By Daily Mail Reporter
22nd October 2009

He was fighting a secret and brutal war in a dusty land far from home.

But while the 1972 clash between British forces and Communist rebels in Oman has long passed into history, the actions of Sergeant Talaiasi Labalaba have not.

Instead, the Fijian soldier's exemplary courage under fire places him high on the pantheon of SAS heroes.

A soldier's soldier: Sergeant Talaiasi died holding off an overwhelming enemy force after his SAS unit were besieged in a fort in Oman

Labalaba is remembered to this day. Next month, a statue of the soldier will be unveiled at SAS headquarters in Hereford in the run-up to Remembrance Sunday.

And in a week when the British National Party was accused of appropriating the British military for their own ends - and airbrushing ethnic minority personnel from history - his story seems particularly poignant.

The sergeant and his nine-strong SAS unit were part of a clandestine mission to protect the Sultan of Oman from the People's Front for the Liberation of the Occupied Arab Gulf.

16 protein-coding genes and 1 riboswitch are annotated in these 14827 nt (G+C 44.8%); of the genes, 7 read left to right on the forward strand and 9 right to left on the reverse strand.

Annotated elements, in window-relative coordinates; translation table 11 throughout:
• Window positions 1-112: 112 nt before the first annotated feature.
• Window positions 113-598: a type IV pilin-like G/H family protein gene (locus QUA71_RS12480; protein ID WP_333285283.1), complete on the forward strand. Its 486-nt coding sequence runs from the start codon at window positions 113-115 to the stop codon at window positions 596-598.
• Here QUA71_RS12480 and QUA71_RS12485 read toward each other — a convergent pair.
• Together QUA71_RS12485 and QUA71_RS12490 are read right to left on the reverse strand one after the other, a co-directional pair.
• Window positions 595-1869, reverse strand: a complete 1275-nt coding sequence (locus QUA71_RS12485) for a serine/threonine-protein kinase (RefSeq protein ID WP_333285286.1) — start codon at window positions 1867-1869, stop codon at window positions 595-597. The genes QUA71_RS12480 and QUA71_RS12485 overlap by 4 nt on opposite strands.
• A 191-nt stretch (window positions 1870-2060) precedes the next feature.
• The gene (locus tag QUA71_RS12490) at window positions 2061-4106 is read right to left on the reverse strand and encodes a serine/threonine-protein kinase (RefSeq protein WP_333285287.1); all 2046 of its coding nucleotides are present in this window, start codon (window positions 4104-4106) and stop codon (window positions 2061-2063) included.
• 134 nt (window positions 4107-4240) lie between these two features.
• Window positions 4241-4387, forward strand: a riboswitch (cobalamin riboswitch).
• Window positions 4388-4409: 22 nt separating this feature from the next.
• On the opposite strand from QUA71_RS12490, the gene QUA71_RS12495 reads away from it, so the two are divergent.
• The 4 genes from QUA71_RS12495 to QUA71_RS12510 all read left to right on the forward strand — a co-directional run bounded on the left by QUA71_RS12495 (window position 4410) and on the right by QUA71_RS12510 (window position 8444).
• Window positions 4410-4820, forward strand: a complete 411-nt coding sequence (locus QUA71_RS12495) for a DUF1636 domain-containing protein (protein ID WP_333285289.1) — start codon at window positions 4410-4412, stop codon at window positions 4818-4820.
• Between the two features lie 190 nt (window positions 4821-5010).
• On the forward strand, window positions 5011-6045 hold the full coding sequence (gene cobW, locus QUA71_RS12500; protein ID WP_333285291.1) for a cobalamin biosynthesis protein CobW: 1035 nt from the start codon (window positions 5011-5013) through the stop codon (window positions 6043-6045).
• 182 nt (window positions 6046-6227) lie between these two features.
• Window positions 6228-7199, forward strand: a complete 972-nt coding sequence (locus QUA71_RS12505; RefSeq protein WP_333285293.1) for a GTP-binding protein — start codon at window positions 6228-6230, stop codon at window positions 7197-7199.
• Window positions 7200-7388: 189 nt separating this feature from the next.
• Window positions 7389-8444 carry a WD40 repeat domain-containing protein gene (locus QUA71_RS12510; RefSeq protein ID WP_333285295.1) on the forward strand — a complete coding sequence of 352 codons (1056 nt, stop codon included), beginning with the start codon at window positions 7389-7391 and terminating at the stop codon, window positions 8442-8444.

By July 1972, they had been in the country for a year and the assignment - codenamed Operation Jaguar - appeared to be going well.

But then the rebels stuck back. On the morning of July 19, around 250 elite fighters stormed MIrbat, a small town on the Arabian sea, leaving the SAS pinned down inside a fort.

As his comrades fought an increasingly desperate battle to hold off 250 insurgents, it dawned on Labalaba, 30, that they were about to be overrun.

The fort at Mirbat: Nine SAS soldiers were pinned down inside the building when 250 rebels launched their assault

With no cover and facing certain death, he sprinted across 800 metres of exposed ground to reach a 25-pound field-gun.